Rubella, also known as German measles, is a contagious disease caused by a virus. Its symptoms include; fevers, sore throat and a rash that starts from the head and spreads to other parts of the body. It is estimated that the disease is the leading cause of deaf-blindness.
Maimuna Ssentamu was ecstatic
when she discovered that she was pregnant with her first child in 1994. The surprise child had been planned for over
a period of time, and the pregnancy was believed to be the new source of joy,
love and pride in her home.
However, the child she lovingly
nurtured in her stomach was different at birth. She realized her son’s eyes
were not clear. They were blurred.
Ssentamu narrates that to her
shock, doctors said she had suffered from Rubella during the term of her pregnancy,
a condition which resulted in deaf-blindness for the unborn child. At six
weeks, the child was taken for his first operation to correct his eyesight.
After more than 10 eye operations 25 years later, he is still partially blind
and completely deaf only relying on tactile communication to connect with the
//Cue in; “I got this…
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Rubella, also known as German
measles, is a contagious disease caused by a virus. Its symptoms include; fevers,
sore throat and a rash that starts from the head and spreads to other parts of
the body. It is estimated that the disease is the leading cause of deaf-blindness.
Dr Immaculate Ampaire, the Deputy
Manager of the Uganda National Expanded Program on Immunization –UNEPI says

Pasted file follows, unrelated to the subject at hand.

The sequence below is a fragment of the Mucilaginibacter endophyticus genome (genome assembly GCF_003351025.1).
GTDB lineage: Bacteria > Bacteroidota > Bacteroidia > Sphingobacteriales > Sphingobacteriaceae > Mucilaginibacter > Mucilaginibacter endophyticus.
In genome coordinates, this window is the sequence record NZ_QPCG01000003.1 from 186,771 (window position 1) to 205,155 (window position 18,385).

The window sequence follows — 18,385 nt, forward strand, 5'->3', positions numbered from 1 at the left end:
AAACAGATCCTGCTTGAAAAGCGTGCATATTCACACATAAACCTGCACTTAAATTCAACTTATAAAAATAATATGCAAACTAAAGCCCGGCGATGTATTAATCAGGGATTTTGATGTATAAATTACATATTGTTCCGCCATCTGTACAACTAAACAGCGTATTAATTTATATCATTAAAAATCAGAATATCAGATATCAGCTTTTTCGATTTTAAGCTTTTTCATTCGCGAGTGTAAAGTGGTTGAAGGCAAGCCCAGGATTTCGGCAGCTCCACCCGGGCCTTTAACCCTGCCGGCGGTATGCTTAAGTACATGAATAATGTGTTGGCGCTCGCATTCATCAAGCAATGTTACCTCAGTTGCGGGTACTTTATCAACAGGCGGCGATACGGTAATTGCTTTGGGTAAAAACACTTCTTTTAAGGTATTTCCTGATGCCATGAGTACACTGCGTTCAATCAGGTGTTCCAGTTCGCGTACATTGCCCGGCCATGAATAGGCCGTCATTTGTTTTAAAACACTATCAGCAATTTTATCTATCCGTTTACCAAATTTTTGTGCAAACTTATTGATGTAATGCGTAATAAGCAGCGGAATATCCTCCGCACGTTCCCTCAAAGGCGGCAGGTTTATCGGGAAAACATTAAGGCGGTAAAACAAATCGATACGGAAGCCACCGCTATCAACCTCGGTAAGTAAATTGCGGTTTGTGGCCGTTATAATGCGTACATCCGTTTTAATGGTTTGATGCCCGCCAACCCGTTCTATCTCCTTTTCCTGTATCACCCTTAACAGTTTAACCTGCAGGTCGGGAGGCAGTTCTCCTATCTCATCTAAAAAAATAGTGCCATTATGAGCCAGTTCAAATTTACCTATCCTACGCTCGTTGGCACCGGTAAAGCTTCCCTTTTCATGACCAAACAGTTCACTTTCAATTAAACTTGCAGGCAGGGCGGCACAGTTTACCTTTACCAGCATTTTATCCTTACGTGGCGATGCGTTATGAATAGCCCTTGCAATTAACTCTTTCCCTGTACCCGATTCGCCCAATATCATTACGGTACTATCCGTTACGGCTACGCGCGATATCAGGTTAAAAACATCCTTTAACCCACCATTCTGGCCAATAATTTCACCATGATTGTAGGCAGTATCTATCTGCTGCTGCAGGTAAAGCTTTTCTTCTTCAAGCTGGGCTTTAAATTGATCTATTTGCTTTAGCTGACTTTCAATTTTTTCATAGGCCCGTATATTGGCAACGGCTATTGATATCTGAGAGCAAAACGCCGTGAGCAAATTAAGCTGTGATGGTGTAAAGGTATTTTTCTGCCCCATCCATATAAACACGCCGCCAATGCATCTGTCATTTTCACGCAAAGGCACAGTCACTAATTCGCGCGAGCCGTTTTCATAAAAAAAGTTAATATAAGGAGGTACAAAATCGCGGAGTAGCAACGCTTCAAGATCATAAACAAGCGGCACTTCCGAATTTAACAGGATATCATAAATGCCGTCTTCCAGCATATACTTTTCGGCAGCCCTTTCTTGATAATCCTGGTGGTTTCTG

that Rubella is a deadly disease that people suffer from unknowingly. She adds
that while Rubella is a common disease, some of its symptoms make it hard to treat
or even prevent spreading due to its short incubation period.
//Cue in; “The incubation can…
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Olive Bwana, a mother to a 36-year-old Bidson Bwana, who is deaf-blind due to Rubella says that her son’s condition has forced her to give
up on her own personal pursuits to focus on him, while at the same time, she
has to handle the various mood swings that the disabilities present.
"Having two disabilities is
hard. Not being able to see and hear is hard enough when a person has one
condition. When they have both, it’s another thing altogether. Bidson's anger
and bouts of being short-tempered leave me feeling helpless at times,"
//Cue in; “Right now he…
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Rubella can be prevented through
immunization. A number of developed countries have been using the Measles, Mumps
and Rubella vaccine to fight the disease since the early 1970s. This vaccine was introduced to Uganda a few
months ago following reports of rubella outbreaks in various parts of the
country in 2017 and 2018.
Dr Ampaire says that in the
outbreak that begun in late 2018 and carried on to 2019, 25 cases of the disease
were reported among children. Up to 18 million children were vaccinated in the
drive held at the end of last year.
However, there was a lot of public mistrust about the
vaccine and why it was being administered. The mistrust was increased by
reports that some of the children vaccinated suffered from adverse effects such
as rushes and falling sick. But Dr Ampaire says that despite all the reports,
the vaccine is the only way to protect mothers and children against the disease
that can lead to deaf-blindness, if not treated.
“The only way that
has been tested and proved to prevent Rubella is the vaccine. Yes, it has some
side effects and these are expected, but they are minor and not permanent like
deaf-blindness,” Dr Ampaire added.
It is estimated that 973,000
people in Uganda live with either a mild or severe form of deaf-blindness. Data
from Sense International Uganda shows that 80 per cent of the cases are as a
result of Rubella also known as Germany measles.
Chris Iga, the director of Sense
International-an organization that advocates for equal rights for persons
living with deaf-blindness says that many people do not know that Rubella can
cause deaf-blindness. He says that while many still attribute the condition to
witchcraft and effects of family planning, not many know that the condition is
caused by a preventable disease that mothers pass on when pregnant.